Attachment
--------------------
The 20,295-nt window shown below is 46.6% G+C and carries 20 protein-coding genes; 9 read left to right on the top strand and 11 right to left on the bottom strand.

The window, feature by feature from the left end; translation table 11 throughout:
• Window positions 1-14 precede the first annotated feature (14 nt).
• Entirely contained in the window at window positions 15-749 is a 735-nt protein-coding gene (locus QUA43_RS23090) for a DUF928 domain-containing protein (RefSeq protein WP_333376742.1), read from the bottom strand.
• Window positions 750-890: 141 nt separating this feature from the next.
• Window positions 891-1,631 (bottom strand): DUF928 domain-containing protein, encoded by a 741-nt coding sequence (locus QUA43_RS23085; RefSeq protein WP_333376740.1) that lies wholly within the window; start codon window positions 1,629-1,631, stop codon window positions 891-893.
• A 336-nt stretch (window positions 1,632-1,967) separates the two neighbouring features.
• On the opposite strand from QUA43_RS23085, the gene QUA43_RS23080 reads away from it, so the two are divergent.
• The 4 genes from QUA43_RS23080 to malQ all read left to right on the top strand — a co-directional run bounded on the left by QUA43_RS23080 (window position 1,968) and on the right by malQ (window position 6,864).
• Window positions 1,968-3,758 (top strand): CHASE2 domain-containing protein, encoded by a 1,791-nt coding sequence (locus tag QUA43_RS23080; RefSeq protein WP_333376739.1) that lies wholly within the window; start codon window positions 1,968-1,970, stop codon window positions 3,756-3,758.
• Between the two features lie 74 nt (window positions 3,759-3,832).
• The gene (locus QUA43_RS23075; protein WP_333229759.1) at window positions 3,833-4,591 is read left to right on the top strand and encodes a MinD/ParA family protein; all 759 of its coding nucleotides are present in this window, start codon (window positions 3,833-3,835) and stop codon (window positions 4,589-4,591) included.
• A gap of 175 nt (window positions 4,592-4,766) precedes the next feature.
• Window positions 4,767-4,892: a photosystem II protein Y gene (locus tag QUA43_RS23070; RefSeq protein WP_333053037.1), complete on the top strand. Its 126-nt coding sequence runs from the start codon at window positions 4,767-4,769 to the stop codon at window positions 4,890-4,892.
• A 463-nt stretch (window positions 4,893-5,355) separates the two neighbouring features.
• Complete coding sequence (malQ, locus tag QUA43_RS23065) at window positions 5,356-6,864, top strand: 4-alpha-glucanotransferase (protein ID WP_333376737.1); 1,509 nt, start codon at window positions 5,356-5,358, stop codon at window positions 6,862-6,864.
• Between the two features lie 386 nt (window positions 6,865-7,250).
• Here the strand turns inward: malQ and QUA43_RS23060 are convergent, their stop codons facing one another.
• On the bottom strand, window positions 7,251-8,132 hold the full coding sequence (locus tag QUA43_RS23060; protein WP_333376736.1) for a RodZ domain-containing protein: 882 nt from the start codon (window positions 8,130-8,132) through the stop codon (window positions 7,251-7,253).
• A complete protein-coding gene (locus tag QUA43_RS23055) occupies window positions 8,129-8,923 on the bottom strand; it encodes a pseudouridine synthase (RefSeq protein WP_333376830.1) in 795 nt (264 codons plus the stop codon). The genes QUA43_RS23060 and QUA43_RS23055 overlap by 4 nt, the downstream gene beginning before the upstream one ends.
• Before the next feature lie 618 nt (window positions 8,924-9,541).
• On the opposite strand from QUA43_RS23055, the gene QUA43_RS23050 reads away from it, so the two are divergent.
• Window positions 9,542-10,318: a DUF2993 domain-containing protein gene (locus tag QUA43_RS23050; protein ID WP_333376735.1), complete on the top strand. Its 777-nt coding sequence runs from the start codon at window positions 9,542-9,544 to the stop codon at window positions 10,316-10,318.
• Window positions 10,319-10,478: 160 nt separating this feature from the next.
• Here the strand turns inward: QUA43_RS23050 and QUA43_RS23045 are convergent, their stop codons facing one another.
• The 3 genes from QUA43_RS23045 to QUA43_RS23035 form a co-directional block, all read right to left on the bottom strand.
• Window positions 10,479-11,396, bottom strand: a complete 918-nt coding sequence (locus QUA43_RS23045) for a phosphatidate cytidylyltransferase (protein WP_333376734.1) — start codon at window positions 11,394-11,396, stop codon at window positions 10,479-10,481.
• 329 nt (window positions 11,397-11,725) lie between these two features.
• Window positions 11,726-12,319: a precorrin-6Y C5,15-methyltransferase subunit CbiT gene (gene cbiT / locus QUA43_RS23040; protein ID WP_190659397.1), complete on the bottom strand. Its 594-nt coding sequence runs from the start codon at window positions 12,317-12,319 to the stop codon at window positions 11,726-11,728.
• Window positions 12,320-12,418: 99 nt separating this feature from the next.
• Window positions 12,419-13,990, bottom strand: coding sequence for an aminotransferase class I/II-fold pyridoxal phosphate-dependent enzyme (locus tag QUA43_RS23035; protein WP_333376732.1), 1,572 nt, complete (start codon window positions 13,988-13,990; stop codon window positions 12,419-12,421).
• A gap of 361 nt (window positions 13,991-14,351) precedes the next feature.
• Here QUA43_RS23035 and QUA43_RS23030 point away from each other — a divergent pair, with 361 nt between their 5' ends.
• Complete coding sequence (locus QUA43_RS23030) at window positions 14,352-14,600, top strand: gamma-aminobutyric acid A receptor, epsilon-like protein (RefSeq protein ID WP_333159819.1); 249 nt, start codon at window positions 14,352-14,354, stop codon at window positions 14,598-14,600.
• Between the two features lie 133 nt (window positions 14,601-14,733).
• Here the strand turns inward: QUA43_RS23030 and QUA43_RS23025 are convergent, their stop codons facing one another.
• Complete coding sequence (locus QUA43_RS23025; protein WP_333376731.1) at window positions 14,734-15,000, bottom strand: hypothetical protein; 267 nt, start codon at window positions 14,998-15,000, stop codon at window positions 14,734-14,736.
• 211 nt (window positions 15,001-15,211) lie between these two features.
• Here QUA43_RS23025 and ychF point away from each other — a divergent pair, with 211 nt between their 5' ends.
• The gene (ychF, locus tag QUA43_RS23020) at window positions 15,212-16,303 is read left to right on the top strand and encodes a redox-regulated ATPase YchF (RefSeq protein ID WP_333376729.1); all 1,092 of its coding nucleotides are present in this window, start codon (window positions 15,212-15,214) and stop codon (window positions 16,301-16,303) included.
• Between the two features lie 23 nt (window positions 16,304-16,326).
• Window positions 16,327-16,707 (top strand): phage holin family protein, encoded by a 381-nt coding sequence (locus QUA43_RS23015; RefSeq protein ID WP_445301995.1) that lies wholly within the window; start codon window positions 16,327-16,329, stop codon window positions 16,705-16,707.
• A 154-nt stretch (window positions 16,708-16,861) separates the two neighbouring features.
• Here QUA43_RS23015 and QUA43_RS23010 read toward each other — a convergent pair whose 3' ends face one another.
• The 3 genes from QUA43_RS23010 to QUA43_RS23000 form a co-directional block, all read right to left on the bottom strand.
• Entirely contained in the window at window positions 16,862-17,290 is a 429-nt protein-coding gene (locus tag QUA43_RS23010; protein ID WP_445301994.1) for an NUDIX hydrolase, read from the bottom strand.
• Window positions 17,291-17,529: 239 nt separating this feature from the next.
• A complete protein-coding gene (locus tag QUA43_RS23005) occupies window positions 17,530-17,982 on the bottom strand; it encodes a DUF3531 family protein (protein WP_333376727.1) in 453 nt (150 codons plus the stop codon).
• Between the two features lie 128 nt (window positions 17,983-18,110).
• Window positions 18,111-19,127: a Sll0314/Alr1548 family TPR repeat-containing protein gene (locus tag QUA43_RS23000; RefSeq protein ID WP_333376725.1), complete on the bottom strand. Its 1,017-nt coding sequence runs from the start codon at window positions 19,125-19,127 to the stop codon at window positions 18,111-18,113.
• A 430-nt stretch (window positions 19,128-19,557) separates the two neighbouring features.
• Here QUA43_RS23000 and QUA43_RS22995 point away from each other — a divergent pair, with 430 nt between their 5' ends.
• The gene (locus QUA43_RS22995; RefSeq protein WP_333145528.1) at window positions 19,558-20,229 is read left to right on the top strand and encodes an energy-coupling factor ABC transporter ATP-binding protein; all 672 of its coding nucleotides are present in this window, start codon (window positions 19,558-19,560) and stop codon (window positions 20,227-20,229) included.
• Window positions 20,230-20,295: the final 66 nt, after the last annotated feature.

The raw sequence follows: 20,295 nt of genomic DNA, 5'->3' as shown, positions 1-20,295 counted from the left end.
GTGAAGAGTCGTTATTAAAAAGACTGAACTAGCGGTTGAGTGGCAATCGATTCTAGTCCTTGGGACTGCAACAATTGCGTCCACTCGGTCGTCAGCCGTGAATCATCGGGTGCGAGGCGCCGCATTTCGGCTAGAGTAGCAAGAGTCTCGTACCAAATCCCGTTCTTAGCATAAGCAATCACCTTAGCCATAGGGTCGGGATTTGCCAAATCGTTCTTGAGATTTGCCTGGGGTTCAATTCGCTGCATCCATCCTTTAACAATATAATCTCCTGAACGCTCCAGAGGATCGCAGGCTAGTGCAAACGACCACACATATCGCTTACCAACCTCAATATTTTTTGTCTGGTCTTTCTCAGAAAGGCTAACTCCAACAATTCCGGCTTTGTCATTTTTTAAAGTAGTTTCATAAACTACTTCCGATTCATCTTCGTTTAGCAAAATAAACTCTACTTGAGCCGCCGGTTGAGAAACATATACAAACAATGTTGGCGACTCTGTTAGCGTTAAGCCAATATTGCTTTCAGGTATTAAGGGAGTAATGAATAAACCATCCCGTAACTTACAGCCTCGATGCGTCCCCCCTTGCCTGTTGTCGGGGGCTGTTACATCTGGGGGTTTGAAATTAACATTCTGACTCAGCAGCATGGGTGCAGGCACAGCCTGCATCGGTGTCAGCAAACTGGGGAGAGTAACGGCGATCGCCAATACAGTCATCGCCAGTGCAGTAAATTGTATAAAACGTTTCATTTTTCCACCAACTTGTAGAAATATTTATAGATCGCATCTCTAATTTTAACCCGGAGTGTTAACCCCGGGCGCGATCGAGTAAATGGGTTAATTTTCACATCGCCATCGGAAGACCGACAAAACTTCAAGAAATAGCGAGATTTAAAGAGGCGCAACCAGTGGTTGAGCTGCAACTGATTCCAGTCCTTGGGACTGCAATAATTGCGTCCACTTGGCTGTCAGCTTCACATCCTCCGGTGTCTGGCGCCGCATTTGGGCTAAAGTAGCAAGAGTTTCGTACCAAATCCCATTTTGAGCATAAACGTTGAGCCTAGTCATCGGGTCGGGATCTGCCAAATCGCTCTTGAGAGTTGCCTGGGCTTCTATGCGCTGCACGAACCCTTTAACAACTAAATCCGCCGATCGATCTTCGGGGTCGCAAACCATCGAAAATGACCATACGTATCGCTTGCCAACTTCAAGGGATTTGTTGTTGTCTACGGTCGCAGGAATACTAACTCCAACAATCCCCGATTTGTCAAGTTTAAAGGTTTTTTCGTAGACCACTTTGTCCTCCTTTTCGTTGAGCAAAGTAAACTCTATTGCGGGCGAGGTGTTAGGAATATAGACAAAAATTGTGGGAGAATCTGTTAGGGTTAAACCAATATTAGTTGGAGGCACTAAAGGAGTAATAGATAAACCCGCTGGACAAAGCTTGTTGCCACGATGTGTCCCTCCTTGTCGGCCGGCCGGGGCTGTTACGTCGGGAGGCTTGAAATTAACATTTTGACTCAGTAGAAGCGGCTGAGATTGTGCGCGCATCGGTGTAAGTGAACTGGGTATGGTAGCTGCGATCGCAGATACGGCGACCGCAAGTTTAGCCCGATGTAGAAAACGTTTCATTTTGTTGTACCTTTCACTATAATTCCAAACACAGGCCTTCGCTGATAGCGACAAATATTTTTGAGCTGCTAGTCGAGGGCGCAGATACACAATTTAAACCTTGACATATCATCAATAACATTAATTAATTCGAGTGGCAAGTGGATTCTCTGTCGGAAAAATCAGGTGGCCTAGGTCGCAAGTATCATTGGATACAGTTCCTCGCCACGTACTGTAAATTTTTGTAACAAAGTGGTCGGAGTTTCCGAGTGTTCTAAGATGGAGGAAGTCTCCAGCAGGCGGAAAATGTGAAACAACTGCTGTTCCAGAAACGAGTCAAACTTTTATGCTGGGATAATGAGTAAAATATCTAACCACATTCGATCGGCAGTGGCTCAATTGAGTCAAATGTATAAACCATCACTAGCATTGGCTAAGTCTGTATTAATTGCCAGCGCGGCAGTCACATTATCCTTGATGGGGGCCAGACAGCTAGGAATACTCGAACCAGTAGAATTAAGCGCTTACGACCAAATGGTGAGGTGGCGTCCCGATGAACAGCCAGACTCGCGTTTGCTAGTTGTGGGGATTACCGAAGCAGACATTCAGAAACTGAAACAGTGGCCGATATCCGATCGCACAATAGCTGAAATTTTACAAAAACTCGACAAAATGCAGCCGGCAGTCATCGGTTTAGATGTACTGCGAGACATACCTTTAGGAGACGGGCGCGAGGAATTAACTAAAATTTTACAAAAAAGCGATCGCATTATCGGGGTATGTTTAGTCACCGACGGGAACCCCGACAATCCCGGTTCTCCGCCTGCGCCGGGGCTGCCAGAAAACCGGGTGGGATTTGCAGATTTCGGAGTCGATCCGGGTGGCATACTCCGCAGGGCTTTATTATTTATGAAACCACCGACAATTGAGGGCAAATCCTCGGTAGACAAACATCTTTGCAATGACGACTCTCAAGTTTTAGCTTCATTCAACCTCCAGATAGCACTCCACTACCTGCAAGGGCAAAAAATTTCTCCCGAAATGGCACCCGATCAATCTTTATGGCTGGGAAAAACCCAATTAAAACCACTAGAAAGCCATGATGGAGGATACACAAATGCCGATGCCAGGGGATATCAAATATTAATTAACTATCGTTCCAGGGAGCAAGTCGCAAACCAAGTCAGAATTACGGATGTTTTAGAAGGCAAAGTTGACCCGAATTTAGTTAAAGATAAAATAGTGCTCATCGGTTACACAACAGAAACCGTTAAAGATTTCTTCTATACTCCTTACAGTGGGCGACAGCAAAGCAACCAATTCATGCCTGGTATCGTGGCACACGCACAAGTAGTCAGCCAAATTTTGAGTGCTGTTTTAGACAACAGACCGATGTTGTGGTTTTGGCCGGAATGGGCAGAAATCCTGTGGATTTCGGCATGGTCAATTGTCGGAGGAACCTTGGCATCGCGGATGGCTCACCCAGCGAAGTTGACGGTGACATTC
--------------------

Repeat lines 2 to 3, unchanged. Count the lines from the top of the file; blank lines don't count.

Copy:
The window, feature by feature from the left end; translation table 11 throughout:
• Window positions 1-14 precede the first annotated feature (14 nt).